Do you think there is need for rates cut following the decline in inflation?
Having maintained the Monetary Policy Rate (MPR) and Cash Reserve Requirement (CRR) at 14 per cent and 22.50 per cent respectively while also retaining the asymmetric corridor of +200 bps above and -500 bps around the MPR for over a year, we expect a rate cut at the first meeting of the Monetary Policy Committee of the CBN in 2018, and we are of the opinion that the committee will cut the benchmark interest rate by 0.5 per cent or 1.00 per cent thereby taking the Monetary Policy Rate (MPR) to 13.50 per cent or 13.00 per cent.

The projected cut in rate is imminent owing to CBN’s continuous slash in stop rates for treasury bills, which once stood at a high of about 18.815 per cent in May 2017 and closed the last auction date at 15.57 percent last November.
The continuous decline in inflation figures have also supported the banks target to reduce the interest burden on its debt obligation and also offer real return on its securities.

In a bid to reduce the country’s domestic debt obligation, CBN repaid all the maturing treasury bills that matured in December 2017 and have signalled that it would continue to drop its stop rate going forward into year 2018 even as the CBN targets inflation rate below 12 percent for 2018.

As CBN drops MPR rate, we expect the real sector of the economy to benefit as a few banks will be forced to lend to the real sector of the economy as government securities become less attractive given the low return being offered.
Businesses will also see their interest expense drop on the back of dropping interest rates and we anticipated the MPR to close the year at 12 per cent, 2 per cent down from 14 per cent benchmark rate as at December 2017.

What is your take on the stock market in 2017 and the prospects in the current year?
The Nigerian stock market had an impressive showing in 2017 having closed the year with return of 42.30 per cent making it the third best performing stock market behind Argentina, which returned 77 per cent and Turkey that returned 48 per cent, we have projected a 25 per cent return for the Nigeria Stock Market for 2018 though downside risk to achieving this target remain visible.

The market gains in 2017 were driven by impressive returns in the Banking sector, which returned 73.32 per cent, the consumer goods sector that returned 36.97 per cent and the industrial goods sector, which returned 23.84 per cent while other sectors of the market recorded gains except for the Alternative securities market (ASEM), which closed down by 8.60 per cent.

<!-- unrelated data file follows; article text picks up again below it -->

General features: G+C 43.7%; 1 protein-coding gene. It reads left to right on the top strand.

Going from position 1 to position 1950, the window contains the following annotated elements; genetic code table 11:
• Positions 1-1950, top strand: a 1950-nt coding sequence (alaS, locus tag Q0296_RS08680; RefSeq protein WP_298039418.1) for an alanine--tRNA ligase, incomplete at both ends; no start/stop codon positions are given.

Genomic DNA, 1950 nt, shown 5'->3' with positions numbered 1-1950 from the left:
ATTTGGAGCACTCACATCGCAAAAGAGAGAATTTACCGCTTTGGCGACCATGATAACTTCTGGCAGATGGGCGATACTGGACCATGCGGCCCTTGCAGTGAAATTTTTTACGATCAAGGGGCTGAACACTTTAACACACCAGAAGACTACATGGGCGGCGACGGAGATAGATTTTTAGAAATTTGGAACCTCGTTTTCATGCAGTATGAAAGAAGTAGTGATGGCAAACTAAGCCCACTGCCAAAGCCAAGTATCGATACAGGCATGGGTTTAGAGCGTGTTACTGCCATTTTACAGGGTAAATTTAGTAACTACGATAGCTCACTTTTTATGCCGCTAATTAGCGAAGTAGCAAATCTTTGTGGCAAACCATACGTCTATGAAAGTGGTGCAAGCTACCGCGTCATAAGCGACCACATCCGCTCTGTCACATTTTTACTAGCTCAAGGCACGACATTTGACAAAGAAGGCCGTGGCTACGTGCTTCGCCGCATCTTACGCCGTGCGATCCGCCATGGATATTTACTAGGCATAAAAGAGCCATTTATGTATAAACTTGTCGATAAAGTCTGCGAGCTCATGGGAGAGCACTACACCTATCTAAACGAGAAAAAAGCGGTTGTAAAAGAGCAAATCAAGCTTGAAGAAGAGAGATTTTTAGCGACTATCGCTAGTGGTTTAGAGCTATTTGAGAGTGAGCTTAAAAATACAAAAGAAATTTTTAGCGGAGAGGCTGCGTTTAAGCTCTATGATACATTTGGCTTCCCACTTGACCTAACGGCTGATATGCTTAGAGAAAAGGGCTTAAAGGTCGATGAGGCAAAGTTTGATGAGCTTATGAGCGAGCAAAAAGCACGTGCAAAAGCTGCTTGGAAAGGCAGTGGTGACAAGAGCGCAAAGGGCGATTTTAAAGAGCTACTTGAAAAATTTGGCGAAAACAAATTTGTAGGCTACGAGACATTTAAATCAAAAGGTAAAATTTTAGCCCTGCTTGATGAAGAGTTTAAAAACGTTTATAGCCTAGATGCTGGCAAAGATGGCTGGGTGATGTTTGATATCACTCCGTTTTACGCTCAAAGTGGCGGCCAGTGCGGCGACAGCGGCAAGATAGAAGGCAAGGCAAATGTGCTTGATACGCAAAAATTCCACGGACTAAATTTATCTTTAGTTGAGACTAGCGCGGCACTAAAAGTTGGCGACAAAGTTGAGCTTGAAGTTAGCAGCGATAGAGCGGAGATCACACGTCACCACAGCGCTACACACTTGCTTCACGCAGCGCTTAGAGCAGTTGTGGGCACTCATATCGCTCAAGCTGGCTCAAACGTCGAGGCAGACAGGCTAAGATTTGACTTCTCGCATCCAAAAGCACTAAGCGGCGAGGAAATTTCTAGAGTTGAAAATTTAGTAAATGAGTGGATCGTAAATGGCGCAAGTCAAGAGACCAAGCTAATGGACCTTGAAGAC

The trading aspect recorded significant recovery while the market witnessed increased issues compared to 2016 where there were no issues.
The year 2018 is expected to witness a similar trend observed in 2017 as economic indicators have improved and the world now projects increased investor confidence and GDP growth for Nigerian economy.

Going forward we expect to see more trading activities in the secondary market as listed companies will begin to trade at new highs never seen before even as their profitability soars on the back of a vibrant economy.
The primary market is also expected to be active in the year with expectation of new listings, mergers and acquisitions, Rights issue, listing by introduction etc. are all expected to drive overall market activity and deepen the market in the process.

What do you think will determine the success of the market this year?
The success of the Nigerian stock market will be hinged on many factors. Amongst them are the firming or stability of oil prices; constant monitoring and effective management of the foreign exchange market; improvement in corporate earnings for the period; significant focus on the non-oil sector to increase output; enhancing the country’s non-oil sector export proceeds to improve FX liquidity; a lower interest rate regime; effective implementation and communication of the government economic policies.

Others include government focus on the real sectors of the economy to stimulate the economy; improve market participation by local investors and Domestic institutional investors; continuous robust regulatory oversight of the listed companies by all the market regulators; passage of Petroleum Industry Bill, unbundling of Nigerian National Petroleum Corporation (NNPC) and listing of the resultant companies; listing of already privatised companies such as MTN, Gencos and Discos and effective use of monetary policies.

Having seen the nine months earnings result for most of the listed companies, investor will begin to take position in anticipation of the companies audited result, dividend declaration and Q1 2018 result, which we expect to boost stock prices in the immediate and also trigger further activities especially for companies, which report impressive performance for their Q1 2018 numbers.

Generally, despite the downside risk to the outlook of the equities market, we are optimistic about the performance of the equities market as we believe that most of the fundamentals are in favour of a further surge in the equities market.

In conclusion, despite the rally observed in the equity space in 2017, there remains a pool of untapped potential in the stock market as most of the listed companies still trade at prices below their book value while a few stocks still trade at prices below our recommended target price.